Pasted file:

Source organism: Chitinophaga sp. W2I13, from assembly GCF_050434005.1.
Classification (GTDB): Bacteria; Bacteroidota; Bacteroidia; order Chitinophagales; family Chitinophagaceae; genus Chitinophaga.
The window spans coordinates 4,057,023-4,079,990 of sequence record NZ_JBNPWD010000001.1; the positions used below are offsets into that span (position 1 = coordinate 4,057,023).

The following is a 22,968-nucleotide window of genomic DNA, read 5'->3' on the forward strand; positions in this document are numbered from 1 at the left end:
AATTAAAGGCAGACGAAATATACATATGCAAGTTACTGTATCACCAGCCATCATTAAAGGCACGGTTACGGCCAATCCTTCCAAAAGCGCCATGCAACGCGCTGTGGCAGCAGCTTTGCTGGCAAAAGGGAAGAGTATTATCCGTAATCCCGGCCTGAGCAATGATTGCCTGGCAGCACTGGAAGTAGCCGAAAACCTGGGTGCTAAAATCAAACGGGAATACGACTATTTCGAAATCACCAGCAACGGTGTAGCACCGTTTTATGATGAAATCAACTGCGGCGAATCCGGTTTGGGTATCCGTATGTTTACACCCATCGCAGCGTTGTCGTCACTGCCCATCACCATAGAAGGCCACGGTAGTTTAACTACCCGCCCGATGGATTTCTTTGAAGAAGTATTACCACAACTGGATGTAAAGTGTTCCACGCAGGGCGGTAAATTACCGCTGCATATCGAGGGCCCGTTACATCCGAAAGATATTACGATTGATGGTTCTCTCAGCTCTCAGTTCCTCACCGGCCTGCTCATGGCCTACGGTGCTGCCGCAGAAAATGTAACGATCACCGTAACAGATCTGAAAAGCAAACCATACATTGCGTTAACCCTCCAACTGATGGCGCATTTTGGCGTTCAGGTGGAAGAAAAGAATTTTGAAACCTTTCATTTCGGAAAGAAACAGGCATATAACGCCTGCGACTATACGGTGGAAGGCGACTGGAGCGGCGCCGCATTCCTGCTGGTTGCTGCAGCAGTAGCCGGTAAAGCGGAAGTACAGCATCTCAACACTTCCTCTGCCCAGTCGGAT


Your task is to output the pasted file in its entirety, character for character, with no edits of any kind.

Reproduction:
Source organism: Chitinophaga sp. W2I13, from assembly GCF_050434005.1.
Classification (GTDB): Bacteria; Bacteroidota; Bacteroidia; order Chitinophagales; family Chitinophagaceae; genus Chitinophaga.
The window spans coordinates 4,057,023-4,079,990 of sequence record NZ_JBNPWD010000001.1; the positions used below are offsets into that span (position 1 = coordinate 4,057,023).

The following is a 22,968-nucleotide window of genomic DNA, read 5'->3' on the forward strand; positions in this document are numbered from 1 at the left end:
AATTAAAGGCAGACGAAATATACATATGCAAGTTACTGTATCACCAGCCATCATTAAAGGCACGGTTACGGCCAATCCTTCCAAAAGCGCCATGCAACGCGCTGTGGCAGCAGCTTTGCTGGCAAAAGGGAAGAGTATTATCCGTAATCCCGGCCTGAGCAATGATTGCCTGGCAGCACTGGAAGTAGCCGAAAACCTGGGTGCTAAAATCAAACGGGAATACGACTATTTCGAAATCACCAGCAACGGTGTAGCACCGTTTTATGATGAAATCAACTGCGGCGAATCCGGTTTGGGTATCCGTATGTTTACACCCATCGCAGCGTTGTCGTCACTGCCCATCACCATAGAAGGCCACGGTAGTTTAACTACCCGCCCGATGGATTTCTTTGAAGAAGTATTACCACAACTGGATGTAAAGTGTTCCACGCAGGGCGGTAAATTACCGCTGCATATCGAGGGCCCGTTACATCCGAAAGATATTACGATTGATGGTTCTCTCAGCTCTCAGTTCCTCACCGGCCTGCTCATGGCCTACGGTGCTGCCGCAGAAAATGTAACGATCACCGTAACAGATCTGAAAAGCAAACCATACATTGCGTTAACCCTCCAACTGATGGCGCATTTTGGCGTTCAGGTGGAAGAAAAGAATTTTGAAACCTTTCATTTCGGAAAGAAACAGGCATATAACGCCTGCGACTATACGGTGGAAGGCGACTGGAGCGGCGCCGCATTCCTGCTGGTTGCTGCAGCAGTAGCCGGTAAAGCGGAAGTACAGCATCTCAACACTTCCTCTGCCCAGTCGGAT